McGill appoints physics prof to run Islamic Studies Institute after lawsuit fallout
'Deep interpersonal conflicts' within IIS led McGill to ask Martin Grant, former dean of science, to step in
McGill University has appointed a veteran physics professor to run its Institute of Islamic Studies after a bitter lawsuit created tensions among faculty members.
The Institute, which is committed to "the disciplined study of Islamic civilisation throughout the scope of its history and geographical spread," is now headed by Martin Grant, a professor whose main area of research is nonequilibrium statistical physics.
Grant's appointment comes after a professor in the department, Ahmed Fekry Ibrahim, filed a $600,000 lawsuit in July against a student and a fellow professor for what he calls a "ruthless campaign" that destroyed his reputation and his right to privacy.
The lawsuit alleges that after Ibrahim engaged in a consensual sexual relationship with a McGill student, rumours were spread about him, alleging that he was a "sexual abuser, a harasser and a rapist."
The lawsuit alleges student Sarah Abdelshamy and assistant professor Pasha Khan, who also works at the Institute of Islamic Studies and serves as director of the undergraduate program, had a "vendetta" against him and were behind a "smear campaign" to have him fired.
None of the allegations contained in the lawsuit have been proven in court.
According to a statement from The McGill World Islamic and Middle East Studies Students Association (WIMESSA), Khan and the program's director, Michelle Hartman, were removed from their posts in September.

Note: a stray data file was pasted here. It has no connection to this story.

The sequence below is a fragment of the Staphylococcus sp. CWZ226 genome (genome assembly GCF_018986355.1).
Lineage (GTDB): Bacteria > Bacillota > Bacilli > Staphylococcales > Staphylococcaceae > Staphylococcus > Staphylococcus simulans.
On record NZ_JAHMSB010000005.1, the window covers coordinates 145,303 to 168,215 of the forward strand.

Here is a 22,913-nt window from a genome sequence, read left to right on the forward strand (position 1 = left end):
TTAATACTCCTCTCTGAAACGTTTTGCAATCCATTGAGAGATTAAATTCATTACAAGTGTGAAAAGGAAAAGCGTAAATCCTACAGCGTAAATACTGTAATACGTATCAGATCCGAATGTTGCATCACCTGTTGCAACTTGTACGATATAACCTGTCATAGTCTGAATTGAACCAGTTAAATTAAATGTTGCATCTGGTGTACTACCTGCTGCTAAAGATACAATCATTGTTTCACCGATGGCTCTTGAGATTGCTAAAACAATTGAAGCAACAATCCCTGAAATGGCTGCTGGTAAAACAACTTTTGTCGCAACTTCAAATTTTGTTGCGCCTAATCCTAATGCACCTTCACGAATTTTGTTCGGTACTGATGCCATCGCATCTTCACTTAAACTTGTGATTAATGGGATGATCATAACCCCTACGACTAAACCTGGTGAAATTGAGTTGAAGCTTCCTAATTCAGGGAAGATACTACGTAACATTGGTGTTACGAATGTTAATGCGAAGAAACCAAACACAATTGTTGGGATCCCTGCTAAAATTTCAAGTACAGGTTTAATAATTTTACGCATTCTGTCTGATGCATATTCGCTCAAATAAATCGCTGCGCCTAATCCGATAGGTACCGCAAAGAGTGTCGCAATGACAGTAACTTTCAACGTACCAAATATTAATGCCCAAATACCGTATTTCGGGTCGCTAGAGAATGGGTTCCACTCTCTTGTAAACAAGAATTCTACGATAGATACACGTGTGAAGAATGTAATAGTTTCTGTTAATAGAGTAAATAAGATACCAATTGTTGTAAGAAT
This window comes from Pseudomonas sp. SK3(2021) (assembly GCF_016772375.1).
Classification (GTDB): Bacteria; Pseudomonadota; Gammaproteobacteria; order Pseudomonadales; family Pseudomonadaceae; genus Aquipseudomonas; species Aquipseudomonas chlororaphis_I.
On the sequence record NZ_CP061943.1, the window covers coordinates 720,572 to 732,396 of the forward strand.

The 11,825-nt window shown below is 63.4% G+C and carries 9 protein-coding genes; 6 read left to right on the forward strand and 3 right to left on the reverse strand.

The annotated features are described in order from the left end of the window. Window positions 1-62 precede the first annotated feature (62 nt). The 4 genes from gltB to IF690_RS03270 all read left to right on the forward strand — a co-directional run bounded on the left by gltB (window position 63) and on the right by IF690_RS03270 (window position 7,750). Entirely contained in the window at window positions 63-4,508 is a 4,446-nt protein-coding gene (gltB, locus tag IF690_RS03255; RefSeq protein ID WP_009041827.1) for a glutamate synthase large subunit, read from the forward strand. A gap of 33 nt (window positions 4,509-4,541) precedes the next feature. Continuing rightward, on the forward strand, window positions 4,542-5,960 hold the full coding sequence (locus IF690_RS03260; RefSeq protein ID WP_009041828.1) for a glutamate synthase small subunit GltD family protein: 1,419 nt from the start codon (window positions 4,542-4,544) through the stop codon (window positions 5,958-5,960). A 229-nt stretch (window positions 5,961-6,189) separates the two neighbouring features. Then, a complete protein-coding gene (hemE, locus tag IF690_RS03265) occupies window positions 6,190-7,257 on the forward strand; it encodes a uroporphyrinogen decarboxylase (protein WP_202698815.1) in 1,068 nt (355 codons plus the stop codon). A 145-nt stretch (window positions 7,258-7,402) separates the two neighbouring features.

The statement said that university officials said in a meeting with WIMESSA that Hartman was "incapable of executing her duties because of a conflict of interest" — a conflict it said was connected to Ibrahim's lawsuit.
The statement said Grant appointed an executive academic board of three professors, including Hartman, to help him run the institute.
Grant 'a seasoned academic leader'
In an emailed statement to CBC News, McGill officials said "in light of deep interpersonal conflicts that have arisen within the Institute of Islamic Studies (IIS), and in view of this unit's very small size," the university's provost decided appointing someone from outside the institute for the coming academic year would be the best way to serve students, faculty and staff within the institute.
Grant is a former dean of McGill's faculty of science, and a "seasoned academic leader," McGill said.
"This decision is intended to address a structural matter and in no way reflects the University's confidence or trust in any individual member of the IIS," McGill said.
"Instead, the decision seeks to ensure that no one in an administrative role in the IIS appears to be in a conflict of interest or is subject to allegations of such a conflict."
WIMESSA criticized the university for a lack of transparency, saying it was informed about the meeting on short notice on the first day of class.
In its response to CBC, McGill said students with concerns about how the institute is being administered should raise them with the chair of their department, the dean of their faculty or the dean of students.